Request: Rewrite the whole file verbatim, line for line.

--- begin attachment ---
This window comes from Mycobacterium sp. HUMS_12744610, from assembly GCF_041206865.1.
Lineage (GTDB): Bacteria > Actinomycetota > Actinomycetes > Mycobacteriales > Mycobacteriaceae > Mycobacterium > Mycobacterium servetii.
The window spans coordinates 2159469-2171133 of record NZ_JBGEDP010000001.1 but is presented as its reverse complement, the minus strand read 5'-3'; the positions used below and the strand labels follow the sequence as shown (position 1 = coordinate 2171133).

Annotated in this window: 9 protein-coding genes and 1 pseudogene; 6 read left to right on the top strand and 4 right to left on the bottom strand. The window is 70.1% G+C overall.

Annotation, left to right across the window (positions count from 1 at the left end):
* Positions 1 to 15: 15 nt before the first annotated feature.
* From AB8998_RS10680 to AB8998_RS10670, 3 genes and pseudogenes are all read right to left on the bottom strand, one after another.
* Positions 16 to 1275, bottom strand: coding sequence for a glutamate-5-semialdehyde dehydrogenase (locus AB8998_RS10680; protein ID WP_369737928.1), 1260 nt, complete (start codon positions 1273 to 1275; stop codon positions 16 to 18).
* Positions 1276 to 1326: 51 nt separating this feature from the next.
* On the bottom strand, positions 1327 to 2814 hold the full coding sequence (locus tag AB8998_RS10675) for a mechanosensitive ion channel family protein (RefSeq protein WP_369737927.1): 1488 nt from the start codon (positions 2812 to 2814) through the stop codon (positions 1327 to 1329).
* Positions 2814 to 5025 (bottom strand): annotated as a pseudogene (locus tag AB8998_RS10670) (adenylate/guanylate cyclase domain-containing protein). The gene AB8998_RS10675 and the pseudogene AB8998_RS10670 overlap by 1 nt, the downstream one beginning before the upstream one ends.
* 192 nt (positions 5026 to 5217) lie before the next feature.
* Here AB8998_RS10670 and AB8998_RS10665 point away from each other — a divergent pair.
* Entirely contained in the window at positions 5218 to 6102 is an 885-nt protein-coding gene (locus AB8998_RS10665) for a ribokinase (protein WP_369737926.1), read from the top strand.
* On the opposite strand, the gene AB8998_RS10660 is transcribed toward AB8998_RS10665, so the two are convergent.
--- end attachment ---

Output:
This window comes from Mycobacterium sp. HUMS_12744610, from assembly GCF_041206865.1.
Lineage (GTDB): Bacteria > Actinomycetota > Actinomycetes > Mycobacteriales > Mycobacteriaceae > Mycobacterium > Mycobacterium servetii.
The window spans coordinates 2159469-2171133 of record NZ_JBGEDP010000001.1 but is presented as its reverse complement, the minus strand read 5'-3'; the positions used below and the strand labels follow the sequence as shown (position 1 = coordinate 2171133).

Annotated in this window: 9 protein-coding genes and 1 pseudogene; 6 read left to right on the top strand and 4 right to left on the bottom strand. The window is 70.1% G+C overall.

Annotation, left to right across the window (positions count from 1 at the left end):
* Positions 1 to 15: 15 nt before the first annotated feature.
* From AB8998_RS10680 to AB8998_RS10670, 3 genes and pseudogenes are all read right to left on the bottom strand, one after another.
* Positions 16 to 1275, bottom strand: coding sequence for a glutamate-5-semialdehyde dehydrogenase (locus AB8998_RS10680; protein ID WP_369737928.1), 1260 nt, complete (start codon positions 1273 to 1275; stop codon positions 16 to 18).
* Positions 1276 to 1326: 51 nt separating this feature from the next.
* On the bottom strand, positions 1327 to 2814 hold the full coding sequence (locus tag AB8998_RS10675) for a mechanosensitive ion channel family protein (RefSeq protein WP_369737927.1): 1488 nt from the start codon (positions 2812 to 2814) through the stop codon (positions 1327 to 1329).
* Positions 2814 to 5025 (bottom strand): annotated as a pseudogene (locus tag AB8998_RS10670) (adenylate/guanylate cyclase domain-containing protein). The gene AB8998_RS10675 and the pseudogene AB8998_RS10670 overlap by 1 nt, the downstream one beginning before the upstream one ends.
* 192 nt (positions 5026 to 5217) lie before the next feature.
* Here AB8998_RS10670 and AB8998_RS10665 point away from each other — a divergent pair.
* Entirely contained in the window at positions 5218 to 6102 is an 885-nt protein-coding gene (locus AB8998_RS10665) for a ribokinase (protein WP_369737926.1), read from the top strand.
* On the opposite strand, the gene AB8998_RS10660 is transcribed toward AB8998_RS10665, so the two are convergent.